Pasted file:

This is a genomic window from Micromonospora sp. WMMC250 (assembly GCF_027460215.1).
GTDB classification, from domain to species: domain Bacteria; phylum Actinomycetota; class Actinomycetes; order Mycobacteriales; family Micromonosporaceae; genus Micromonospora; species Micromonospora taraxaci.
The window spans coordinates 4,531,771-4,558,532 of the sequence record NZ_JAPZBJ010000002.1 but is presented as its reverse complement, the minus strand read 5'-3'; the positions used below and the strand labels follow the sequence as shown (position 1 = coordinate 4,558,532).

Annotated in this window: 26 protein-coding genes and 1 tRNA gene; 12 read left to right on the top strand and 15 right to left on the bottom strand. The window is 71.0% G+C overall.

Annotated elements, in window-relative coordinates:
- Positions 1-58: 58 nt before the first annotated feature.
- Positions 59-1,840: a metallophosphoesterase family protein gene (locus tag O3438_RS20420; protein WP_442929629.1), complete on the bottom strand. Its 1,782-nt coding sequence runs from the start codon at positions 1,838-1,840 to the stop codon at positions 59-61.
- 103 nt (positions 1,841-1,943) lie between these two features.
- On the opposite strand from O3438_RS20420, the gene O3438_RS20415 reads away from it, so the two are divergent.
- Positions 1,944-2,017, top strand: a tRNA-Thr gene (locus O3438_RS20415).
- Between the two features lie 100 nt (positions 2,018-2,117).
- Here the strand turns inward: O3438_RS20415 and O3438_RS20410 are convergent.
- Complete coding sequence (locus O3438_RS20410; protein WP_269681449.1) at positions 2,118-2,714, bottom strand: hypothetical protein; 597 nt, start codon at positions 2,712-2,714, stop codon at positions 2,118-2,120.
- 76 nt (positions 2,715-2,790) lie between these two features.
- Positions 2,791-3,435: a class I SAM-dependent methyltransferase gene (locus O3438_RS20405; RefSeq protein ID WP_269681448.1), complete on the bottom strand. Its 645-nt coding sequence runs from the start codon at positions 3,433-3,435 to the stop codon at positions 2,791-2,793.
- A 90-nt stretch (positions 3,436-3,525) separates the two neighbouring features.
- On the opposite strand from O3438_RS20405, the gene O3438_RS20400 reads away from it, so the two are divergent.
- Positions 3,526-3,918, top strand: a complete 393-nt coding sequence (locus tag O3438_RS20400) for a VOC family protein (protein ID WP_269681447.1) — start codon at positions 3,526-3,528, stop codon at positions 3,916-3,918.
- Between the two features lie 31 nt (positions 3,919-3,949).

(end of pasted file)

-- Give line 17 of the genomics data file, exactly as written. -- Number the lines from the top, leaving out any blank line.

- On the opposite strand from O3438_RS20405, the gene O3438_RS20400 reads away from it, so the two are divergent.